Part II of our Interview Spotlight finds Charles Stross at the front and center of the cyber-punk world. With a career that didn’t begin with writing, Stross has grown into a fantastic tour de force who specializes in Hard SF and Space Opera. Read on for the inside scoop on his entry into the writing world and some advice to budding authors! And check out his blog here to stay updated with this exciting author!
ASP: In your blog, you mention that you have sold “
sixteen lots of novels and two short story collections to date,” as well as a number of short stories. Of these works, which did you most enjoy writing, and which one was your “trouble child?” Of which are you most proud?
Stross: I don’t often enjoy writing; I enjoy having written. The act of writing is, in and of itself, exhausting and hard work. What sustains me while I am writing is the process of generating ideas and turning them into prose. Characters, worlds, scenery, and plots all unfold and recomplicate themselves, adding density, and depth along the way. And this is an intensely fulfilling experience.
The fastest novel I have ever written took just 24 days from start to finish; the longest novel I have ever written took 5 and a half years, which grew from a series of stories into the book Accelerando. I suspect that, in purely literary terms, the 24 day novel was a better book (it was The Fuller Memorandum). Duration of writing time doesn’t automatically correspond to difficulty, but it is a good approximation. Of course, while I was writing Accelerando, I was working on other projects. In fact, I think I wrote four other novels during that period.
As for the novel I take most pride in, it’s always the one I’m working on right now! But with 20/20 hindsight, I have a soft spot for Rule 34. It took a monumental amount of hubris just to try to write something like that.
ASP: You took a roundabout path to becoming a full-time novelist – at different times working as a pharmacist and programmer prior to becoming an author. How did you get started as a writer, and what drove you to become a science fiction writer in particular? What recommendations would you give to aspiring authors?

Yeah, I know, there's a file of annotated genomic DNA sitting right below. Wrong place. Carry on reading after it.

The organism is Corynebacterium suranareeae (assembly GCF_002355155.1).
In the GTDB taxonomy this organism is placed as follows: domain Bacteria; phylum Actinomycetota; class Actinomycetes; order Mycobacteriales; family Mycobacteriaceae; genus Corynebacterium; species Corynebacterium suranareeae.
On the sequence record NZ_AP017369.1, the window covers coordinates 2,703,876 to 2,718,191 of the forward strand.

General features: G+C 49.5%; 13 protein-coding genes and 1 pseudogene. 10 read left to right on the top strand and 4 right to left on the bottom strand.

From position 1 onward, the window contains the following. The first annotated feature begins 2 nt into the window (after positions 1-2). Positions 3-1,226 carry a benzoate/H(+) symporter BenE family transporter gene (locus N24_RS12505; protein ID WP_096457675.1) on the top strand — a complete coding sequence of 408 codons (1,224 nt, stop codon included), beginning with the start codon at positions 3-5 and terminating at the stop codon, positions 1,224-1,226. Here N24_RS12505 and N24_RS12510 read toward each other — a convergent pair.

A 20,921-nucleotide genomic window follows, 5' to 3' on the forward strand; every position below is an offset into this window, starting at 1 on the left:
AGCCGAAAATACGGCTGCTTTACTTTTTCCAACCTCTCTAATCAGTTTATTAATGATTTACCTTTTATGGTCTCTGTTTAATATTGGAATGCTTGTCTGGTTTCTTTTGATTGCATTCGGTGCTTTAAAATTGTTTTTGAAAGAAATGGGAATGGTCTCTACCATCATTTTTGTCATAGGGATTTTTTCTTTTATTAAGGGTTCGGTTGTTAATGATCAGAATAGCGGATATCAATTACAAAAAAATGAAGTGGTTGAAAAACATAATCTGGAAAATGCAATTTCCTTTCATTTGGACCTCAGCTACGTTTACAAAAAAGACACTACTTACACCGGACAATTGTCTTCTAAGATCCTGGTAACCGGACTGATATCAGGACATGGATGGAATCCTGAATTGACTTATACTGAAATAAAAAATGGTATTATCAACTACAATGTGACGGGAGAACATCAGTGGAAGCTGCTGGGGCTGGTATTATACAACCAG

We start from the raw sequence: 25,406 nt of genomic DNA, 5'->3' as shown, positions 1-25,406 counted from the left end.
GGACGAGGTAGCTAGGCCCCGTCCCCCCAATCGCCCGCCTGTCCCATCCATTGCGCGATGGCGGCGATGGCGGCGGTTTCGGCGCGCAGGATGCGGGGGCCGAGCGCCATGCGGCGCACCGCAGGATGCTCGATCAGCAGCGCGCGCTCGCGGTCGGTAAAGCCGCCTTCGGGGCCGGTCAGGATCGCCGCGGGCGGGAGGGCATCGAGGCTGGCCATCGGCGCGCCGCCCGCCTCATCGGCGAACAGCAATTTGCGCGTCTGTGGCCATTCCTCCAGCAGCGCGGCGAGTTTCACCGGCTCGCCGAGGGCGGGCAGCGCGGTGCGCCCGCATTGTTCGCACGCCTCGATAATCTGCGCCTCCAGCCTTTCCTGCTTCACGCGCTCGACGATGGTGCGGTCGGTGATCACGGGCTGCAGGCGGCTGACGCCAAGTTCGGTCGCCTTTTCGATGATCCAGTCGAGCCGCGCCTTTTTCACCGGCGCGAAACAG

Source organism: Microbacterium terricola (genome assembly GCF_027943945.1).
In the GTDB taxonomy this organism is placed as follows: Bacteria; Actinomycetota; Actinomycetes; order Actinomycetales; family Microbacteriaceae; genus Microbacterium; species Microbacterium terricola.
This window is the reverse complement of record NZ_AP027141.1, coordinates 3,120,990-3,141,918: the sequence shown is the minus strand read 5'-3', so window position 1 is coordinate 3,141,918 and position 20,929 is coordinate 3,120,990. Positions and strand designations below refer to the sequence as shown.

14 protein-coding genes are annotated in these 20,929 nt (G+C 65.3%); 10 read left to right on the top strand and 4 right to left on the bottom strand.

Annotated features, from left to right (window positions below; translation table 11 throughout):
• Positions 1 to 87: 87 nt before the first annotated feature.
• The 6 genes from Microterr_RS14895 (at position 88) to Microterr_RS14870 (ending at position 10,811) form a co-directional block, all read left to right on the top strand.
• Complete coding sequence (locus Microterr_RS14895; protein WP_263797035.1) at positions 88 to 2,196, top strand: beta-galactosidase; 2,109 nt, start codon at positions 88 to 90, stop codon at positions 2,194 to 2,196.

Stross: My advice for aspiring authors is this: if you know you want to be an author from an early age, do not listen to school career advisors who tell you to become a pharmacist! It’s a really bad mistake. (They said “don’t be silly, you can’t earn a living as a novelist. Why not qualify in a real profession, which will pay the bills?”) Luckily, while at college I acquired a word processor for writing, and fell into the black hole of personal computing in the 1980s. That early word processor did not have a word count function. Bizarre, yes, but true! So a few years later, I went back to the university and graduated with a computer science degree – thus making me the only academically qualified cyberpunk novelist (I have degrees in drug dealing and hacking).
Of course, the school careers adviser who told me to study pharmacy was not giving me the worst possible advice. It would have equally catastrophic if they had advised me to take a degree in creative writing at that time. The art of fiction is the portrayal of the human condition under circumstances that are counterfactual; twenty-somethings simply don’t have enough life experience to do this convincingly at novel length. If you look at the typical age of an author when their first novel is published, they are very seldom aged under 30. This is because you need a degree from the university of life before you can portray having a life convincingly. In my case, I started writing fiction when I was eight years old and it continued as a hobby for more than 20 years before I found myself in a position to contemplate doing it full time. The lucky side effect of my career advice was that I was at least able to earn a living while I learned to write.
Charles Stross, 47, is a full-time science fiction writer and resident of Edinburgh, Scotland. The author of six Hugo-nominated novels and winner of the 2005 and 2010 Hugo awards for best novella, Stross’s works have been translated into over twelve languages.
Like many writers, Stross has had a variety of careers, occupations, and job-shaped-catastrophes in the past, from pharmacist (he quit after the second police stake-out) to first code monkey on the team of a successful dot-com startup (with brilliant timing he tried to change employers just as the bubble burst).
Interview done by Linsey Duncan & Kevin Cullen